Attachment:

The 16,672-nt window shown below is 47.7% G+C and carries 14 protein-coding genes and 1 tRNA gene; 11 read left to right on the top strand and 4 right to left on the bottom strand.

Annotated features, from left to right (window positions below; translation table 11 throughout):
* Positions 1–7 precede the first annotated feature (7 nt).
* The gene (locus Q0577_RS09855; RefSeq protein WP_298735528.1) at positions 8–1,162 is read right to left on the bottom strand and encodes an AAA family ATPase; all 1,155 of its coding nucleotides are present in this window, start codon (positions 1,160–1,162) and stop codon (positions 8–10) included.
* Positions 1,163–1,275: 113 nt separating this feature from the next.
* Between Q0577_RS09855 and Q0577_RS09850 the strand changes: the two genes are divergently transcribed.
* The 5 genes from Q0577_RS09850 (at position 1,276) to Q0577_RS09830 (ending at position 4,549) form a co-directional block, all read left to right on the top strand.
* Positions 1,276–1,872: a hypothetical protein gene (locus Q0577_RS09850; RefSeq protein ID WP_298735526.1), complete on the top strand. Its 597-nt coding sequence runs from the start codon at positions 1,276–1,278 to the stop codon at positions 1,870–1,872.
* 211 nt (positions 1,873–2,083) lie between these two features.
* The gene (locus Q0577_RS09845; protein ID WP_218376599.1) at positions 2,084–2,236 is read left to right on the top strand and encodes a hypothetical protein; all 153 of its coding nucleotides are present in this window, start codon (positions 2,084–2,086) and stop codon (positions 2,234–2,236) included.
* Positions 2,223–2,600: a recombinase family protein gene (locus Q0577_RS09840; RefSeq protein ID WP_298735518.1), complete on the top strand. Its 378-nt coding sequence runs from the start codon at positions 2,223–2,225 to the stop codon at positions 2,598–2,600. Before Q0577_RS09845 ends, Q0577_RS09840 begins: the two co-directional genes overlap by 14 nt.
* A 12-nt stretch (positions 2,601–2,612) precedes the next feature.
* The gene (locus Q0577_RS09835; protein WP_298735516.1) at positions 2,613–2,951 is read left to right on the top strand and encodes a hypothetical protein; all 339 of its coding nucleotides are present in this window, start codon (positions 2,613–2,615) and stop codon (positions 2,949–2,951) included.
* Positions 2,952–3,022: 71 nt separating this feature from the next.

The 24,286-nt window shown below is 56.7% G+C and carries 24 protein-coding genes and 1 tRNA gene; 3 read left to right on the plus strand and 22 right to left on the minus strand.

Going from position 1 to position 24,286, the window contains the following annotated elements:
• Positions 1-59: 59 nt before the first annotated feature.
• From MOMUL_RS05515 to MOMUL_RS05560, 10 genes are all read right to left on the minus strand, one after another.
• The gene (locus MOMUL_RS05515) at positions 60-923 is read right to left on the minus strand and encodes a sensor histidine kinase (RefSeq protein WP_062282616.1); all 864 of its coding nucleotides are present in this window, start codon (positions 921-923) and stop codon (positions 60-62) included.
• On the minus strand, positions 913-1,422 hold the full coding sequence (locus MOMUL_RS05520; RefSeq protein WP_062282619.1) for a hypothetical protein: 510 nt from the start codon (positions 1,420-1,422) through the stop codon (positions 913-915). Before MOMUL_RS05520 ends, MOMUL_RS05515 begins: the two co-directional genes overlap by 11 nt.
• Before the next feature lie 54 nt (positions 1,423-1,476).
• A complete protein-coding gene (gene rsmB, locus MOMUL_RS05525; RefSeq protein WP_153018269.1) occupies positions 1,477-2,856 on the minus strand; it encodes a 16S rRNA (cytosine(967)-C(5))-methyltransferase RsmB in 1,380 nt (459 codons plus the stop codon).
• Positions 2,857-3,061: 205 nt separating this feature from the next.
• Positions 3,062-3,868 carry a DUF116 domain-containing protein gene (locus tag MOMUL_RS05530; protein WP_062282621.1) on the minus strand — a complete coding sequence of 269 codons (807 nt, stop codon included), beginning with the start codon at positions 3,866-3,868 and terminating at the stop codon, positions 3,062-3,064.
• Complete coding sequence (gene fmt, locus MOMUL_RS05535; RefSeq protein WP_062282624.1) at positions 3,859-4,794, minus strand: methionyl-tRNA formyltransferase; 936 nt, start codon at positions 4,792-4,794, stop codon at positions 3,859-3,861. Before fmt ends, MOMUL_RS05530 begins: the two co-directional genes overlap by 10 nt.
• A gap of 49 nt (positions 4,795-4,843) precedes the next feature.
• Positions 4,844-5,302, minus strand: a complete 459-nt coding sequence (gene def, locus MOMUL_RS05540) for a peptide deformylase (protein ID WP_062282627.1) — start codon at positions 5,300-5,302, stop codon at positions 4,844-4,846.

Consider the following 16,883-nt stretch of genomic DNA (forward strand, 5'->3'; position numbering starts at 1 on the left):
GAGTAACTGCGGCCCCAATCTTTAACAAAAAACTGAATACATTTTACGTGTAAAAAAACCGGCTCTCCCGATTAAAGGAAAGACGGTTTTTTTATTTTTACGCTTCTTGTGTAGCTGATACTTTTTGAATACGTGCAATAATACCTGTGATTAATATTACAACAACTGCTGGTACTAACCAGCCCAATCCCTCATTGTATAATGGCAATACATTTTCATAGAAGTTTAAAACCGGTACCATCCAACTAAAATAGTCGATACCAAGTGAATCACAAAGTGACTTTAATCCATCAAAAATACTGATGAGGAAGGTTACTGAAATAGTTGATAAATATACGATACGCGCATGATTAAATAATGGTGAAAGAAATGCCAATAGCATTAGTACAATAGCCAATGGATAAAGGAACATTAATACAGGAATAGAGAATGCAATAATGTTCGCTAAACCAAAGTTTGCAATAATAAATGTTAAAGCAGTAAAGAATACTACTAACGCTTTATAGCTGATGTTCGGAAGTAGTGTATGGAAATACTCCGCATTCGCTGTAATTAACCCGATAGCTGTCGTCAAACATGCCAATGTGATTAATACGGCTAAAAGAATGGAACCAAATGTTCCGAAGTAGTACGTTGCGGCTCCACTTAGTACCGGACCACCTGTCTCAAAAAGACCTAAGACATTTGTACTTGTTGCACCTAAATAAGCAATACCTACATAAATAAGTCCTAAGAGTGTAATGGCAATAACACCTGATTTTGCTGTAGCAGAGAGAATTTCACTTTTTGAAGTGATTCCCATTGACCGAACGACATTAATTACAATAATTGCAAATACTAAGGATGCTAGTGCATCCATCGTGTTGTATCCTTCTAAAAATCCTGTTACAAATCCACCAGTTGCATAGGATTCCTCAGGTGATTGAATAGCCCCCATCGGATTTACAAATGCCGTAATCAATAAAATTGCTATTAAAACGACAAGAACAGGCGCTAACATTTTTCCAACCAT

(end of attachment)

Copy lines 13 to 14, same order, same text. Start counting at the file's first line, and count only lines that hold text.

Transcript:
* The gene (locus Q0577_RS09835; protein WP_298735516.1) at positions 2,613–2,951 is read left to right on the top strand and encodes a hypothetical protein; all 339 of its coding nucleotides are present in this window, start codon (positions 2,613–2,615) and stop codon (positions 2,949–2,951) included.
* Positions 2,952–3,022: 71 nt separating this feature from the next.